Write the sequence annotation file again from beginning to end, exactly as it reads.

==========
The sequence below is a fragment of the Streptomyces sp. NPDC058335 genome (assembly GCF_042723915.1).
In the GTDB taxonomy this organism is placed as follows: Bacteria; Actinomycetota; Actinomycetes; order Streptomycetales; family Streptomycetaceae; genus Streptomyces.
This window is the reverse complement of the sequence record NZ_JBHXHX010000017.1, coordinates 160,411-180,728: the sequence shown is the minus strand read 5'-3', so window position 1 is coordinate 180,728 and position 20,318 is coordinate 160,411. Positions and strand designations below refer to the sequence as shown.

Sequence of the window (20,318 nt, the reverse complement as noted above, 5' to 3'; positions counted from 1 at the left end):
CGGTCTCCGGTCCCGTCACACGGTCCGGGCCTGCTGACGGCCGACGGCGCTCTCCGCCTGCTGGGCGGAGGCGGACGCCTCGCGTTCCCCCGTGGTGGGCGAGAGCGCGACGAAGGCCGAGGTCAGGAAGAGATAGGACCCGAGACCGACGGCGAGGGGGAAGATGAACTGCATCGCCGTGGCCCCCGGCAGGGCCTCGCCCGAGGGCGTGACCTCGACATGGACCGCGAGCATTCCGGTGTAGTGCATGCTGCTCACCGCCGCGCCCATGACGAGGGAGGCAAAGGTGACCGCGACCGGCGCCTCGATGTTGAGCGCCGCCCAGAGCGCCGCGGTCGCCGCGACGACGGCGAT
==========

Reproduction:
The sequence below is a fragment of the Streptomyces sp. NPDC058335 genome (assembly GCF_042723915.1).
In the GTDB taxonomy this organism is placed as follows: Bacteria; Actinomycetota; Actinomycetes; order Streptomycetales; family Streptomycetaceae; genus Streptomyces.
This window is the reverse complement of the sequence record NZ_JBHXHX010000017.1, coordinates 160,411-180,728: the sequence shown is the minus strand read 5'-3', so window position 1 is coordinate 180,728 and position 20,318 is coordinate 160,411. Positions and strand designations below refer to the sequence as shown.

Sequence of the window (20,318 nt, the reverse complement as noted above, 5' to 3'; positions counted from 1 at the left end):
CGGTCTCCGGTCCCGTCACACGGTCCGGGCCTGCTGACGGCCGACGGCGCTCTCCGCCTGCTGGGCGGAGGCGGACGCCTCGCGTTCCCCCGTGGTGGGCGAGAGCGCGACGAAGGCCGAGGTCAGGAAGAGATAGGACCCGAGACCGACGGCGAGGGGGAAGATGAACTGCATCGCCGTGGCCCCCGGCAGGGCCTCGCCCGAGGGCGTGACCTCGACATGGACCGCGAGCATTCCGGTGTAGTGCATGCTGCTCACCGCCGCGCCCATGACGAGGGAGGCAAAGGTGACCGCGACCGGCGCCTCGATGTTGAGCGCCGCCCAGAGCGCCGCGGTCGCCGCGACGACGGCGAT